Prediction of hydrogen adsorption in nanoporous materials from the energy distribution of adsorption sites*

Arun Gopalan, Benjamin J. Bucior, N. Scott Bobbitt, Randall Q. Snurr*

*Corresponding author for this work

Research output: Contribution to journalArticlepeer-review

7 Scopus citations

Abstract

We present a fast and accurate, semi-analytical method for predicting hydrogen adsorption in nanoporous materials. For any temperature and pressure, the adsorbed amount is calculated as an integral over the energy density of adsorption sites (guest-host interactions) plus an average guest-guest term. The guest-host interaction energy is calculated using a classical force field with hydrogen modelled as a single-site probe. The guest-guest interaction energy is approximated using an average coordination number, which is regressed using Gaussian Process Regression (GPR). Local adsorption at each site is then modelled using a Langmuir isotherm, which when weighted with its probability density gives an accurate description of hydrogen adsorption. The method is tested on 933 metal-organic frameworks (MOFs) from the Computation-Ready Experimental (CoRE) MOF database at 77 K from 10-5 to 100 bar, and the results are compared against GCMC predictions. To demonstrate the utility of the method, we calculated hydrogen adsorption isotherms for 12,914 existing MOF structures, at two different temperatures at a speed about 100 times that of GCMC simulations and analyzed the results. We found 13 MOFs with predicted deliverable capacities exceeding the DOE target of 50 g/L for adsorption at 100 bar, 77 K and desorption at 5 bar, 160 K.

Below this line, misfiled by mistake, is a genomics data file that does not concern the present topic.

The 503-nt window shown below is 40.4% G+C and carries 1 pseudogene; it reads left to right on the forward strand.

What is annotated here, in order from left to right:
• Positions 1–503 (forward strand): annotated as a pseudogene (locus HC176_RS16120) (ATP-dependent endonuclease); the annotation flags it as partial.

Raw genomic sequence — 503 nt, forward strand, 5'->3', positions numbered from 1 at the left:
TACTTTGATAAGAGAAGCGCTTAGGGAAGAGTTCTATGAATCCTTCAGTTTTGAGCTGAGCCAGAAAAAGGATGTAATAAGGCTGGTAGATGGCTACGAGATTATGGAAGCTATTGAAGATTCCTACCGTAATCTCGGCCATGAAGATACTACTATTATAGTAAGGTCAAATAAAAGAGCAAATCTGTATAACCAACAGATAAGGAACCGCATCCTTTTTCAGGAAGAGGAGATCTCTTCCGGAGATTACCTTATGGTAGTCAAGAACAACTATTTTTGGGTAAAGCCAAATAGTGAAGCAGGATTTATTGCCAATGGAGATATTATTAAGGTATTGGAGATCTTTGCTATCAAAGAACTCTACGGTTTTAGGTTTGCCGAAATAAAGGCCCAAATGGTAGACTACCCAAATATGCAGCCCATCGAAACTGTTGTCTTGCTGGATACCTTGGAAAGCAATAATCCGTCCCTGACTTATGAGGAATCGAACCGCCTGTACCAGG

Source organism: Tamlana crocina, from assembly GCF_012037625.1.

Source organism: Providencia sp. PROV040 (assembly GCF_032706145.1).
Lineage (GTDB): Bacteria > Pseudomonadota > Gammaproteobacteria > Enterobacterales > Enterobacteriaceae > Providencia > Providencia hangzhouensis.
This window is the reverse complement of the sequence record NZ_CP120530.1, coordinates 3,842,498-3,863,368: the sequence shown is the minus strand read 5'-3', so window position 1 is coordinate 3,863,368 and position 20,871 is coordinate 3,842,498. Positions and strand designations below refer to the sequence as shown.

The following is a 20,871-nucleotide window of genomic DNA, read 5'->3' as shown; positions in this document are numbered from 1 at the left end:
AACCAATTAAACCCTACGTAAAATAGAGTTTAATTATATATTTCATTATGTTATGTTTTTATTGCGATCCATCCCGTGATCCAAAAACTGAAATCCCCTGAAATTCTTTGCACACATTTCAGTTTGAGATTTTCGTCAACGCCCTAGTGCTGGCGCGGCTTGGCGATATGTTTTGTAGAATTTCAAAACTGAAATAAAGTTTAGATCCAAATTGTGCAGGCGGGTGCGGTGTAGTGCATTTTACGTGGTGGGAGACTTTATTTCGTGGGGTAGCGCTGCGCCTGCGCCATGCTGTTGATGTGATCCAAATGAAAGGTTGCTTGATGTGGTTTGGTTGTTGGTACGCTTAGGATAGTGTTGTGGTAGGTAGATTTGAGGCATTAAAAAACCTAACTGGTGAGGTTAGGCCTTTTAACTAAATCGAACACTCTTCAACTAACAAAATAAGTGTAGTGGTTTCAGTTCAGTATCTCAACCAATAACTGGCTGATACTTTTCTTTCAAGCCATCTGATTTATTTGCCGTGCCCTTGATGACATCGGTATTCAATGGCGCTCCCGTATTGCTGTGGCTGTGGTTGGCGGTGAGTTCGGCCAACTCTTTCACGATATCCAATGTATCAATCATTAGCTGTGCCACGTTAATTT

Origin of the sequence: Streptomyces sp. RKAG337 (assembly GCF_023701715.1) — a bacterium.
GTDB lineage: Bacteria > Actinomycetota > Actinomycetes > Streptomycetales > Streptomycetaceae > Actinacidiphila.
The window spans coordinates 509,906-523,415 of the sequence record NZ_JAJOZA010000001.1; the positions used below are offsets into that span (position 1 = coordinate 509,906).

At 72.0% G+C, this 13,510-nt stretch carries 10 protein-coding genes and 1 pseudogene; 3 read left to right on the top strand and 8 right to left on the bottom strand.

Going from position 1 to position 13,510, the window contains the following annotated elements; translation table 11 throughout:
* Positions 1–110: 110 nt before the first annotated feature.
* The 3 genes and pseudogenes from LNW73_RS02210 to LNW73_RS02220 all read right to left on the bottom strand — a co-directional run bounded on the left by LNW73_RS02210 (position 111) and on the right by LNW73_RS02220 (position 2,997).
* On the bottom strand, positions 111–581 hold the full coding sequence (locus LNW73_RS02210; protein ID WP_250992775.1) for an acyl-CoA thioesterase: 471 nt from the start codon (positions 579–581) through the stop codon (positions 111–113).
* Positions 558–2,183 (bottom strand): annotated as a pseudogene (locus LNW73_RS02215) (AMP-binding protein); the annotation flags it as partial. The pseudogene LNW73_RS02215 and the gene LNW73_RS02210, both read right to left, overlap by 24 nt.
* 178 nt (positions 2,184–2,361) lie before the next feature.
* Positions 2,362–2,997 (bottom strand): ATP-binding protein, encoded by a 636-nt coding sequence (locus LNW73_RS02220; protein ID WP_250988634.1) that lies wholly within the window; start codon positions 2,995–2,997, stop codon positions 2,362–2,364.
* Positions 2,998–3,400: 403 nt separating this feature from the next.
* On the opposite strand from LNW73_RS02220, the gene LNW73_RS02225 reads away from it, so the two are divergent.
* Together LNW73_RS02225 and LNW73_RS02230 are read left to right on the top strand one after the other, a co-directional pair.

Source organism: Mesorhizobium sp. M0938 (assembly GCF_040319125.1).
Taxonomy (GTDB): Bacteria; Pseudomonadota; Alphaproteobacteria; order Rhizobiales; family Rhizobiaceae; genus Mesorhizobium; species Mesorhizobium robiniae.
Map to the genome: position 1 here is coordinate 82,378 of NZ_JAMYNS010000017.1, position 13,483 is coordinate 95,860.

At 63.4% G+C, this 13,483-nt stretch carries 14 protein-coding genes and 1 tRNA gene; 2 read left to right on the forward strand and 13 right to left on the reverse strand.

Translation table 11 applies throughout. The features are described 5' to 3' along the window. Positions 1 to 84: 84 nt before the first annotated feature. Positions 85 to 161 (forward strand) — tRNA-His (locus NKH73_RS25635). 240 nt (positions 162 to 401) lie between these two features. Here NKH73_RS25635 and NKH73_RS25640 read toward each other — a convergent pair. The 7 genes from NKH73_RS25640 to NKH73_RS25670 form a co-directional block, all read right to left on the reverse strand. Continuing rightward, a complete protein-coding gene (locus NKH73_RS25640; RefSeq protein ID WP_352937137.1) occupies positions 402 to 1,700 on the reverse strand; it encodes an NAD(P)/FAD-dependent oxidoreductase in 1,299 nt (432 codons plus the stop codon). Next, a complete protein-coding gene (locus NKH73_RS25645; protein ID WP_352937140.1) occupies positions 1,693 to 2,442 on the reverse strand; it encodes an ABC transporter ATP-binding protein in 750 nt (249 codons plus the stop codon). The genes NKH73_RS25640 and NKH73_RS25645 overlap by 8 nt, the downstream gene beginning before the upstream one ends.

Original languageEnglish (US)
Pages (from-to)3683-3694
Number of pages12
JournalMolecular Physics
Volume117
Issue number23-24
DOIs
StatePublished - Dec 17 2019

Keywords

  • Gaussian process regression
  • Hydrogen storage
  • MOFs
  • high-throughput screening
  • machine learning
  • metal-organic frameworks

ASJC Scopus subject areas

  • Biophysics
  • Molecular Biology
  • Condensed Matter Physics
  • Physical and Theoretical Chemistry

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